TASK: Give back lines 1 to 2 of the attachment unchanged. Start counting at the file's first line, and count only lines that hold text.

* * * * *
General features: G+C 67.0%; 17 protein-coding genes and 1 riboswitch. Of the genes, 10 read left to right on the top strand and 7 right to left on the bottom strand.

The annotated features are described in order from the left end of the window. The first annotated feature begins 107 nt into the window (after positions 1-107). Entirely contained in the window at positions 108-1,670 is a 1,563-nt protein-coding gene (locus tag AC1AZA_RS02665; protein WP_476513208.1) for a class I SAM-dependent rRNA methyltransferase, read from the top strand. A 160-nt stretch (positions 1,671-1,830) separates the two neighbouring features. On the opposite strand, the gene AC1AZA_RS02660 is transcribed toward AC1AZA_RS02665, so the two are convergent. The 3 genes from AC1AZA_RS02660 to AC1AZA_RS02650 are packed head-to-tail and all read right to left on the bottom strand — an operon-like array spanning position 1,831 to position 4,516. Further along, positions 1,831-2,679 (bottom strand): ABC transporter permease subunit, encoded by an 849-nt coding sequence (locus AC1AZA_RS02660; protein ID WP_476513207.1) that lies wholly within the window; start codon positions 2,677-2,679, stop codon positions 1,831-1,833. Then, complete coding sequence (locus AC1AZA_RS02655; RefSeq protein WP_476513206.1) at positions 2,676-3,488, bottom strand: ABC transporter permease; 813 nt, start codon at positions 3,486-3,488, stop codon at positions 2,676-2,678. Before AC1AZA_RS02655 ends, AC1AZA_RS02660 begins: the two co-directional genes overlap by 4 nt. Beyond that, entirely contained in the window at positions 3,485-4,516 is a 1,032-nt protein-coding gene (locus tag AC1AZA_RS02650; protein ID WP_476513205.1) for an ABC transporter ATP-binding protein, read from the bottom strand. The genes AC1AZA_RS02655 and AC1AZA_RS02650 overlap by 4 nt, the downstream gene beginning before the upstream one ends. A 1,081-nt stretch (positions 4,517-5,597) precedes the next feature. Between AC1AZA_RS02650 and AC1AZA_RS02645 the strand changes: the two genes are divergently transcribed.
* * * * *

General features: G+C 67.0%; 17 protein-coding genes and 1 riboswitch. Of the genes, 10 read left to right on the top strand and 7 right to left on the bottom strand.

The annotated features are described in order from the left end of the window. The first annotated feature begins 107 nt into the window (after positions 1-107). Entirely contained in the window at positions 108-1,670 is a 1,563-nt protein-coding gene (locus tag AC1AZA_RS02665; protein WP_476513208.1) for a class I SAM-dependent rRNA methyltransferase, read from the top strand. A 160-nt stretch (positions 1,671-1,830) separates the two neighbouring features. On the opposite strand, the gene AC1AZA_RS02660 is transcribed toward AC1AZA_RS02665, so the two are convergent. The 3 genes from AC1AZA_RS02660 to AC1AZA_RS02650 are packed head-to-tail and all read right to left on the bottom strand — an operon-like array spanning position 1,831 to position 4,516. Further along, positions 1,831-2,679 (bottom strand): ABC transporter permease subunit, encoded by an 849-nt coding sequence (locus AC1AZA_RS02660; protein ID WP_476513207.1) that lies wholly within the window; start codon positions 2,677-2,679, stop codon positions 1,831-1,833. Then, complete coding sequence (locus AC1AZA_RS02655; RefSeq protein WP_476513206.1) at positions 2,676-3,488, bottom strand: ABC transporter permease; 813 nt, start codon at positions 3,486-3,488, stop codon at positions 2,676-2,678. Before AC1AZA_RS02655 ends, AC1AZA_RS02660 begins: the two co-directional genes overlap by 4 nt. Beyond that, entirely contained in the window at positions 3,485-4,516 is a 1,032-nt protein-coding gene (locus tag AC1AZA_RS02650; protein ID WP_476513205.1) for an ABC transporter ATP-binding protein, read from the bottom strand. The genes AC1AZA_RS02655 and AC1AZA_RS02650 overlap by 4 nt, the downstream gene beginning before the upstream one ends. A 1,081-nt stretch (positions 4,517-5,597) precedes the next feature. Between AC1AZA_RS02650 and AC1AZA_RS02645 the strand changes: the two genes are divergently transcribed.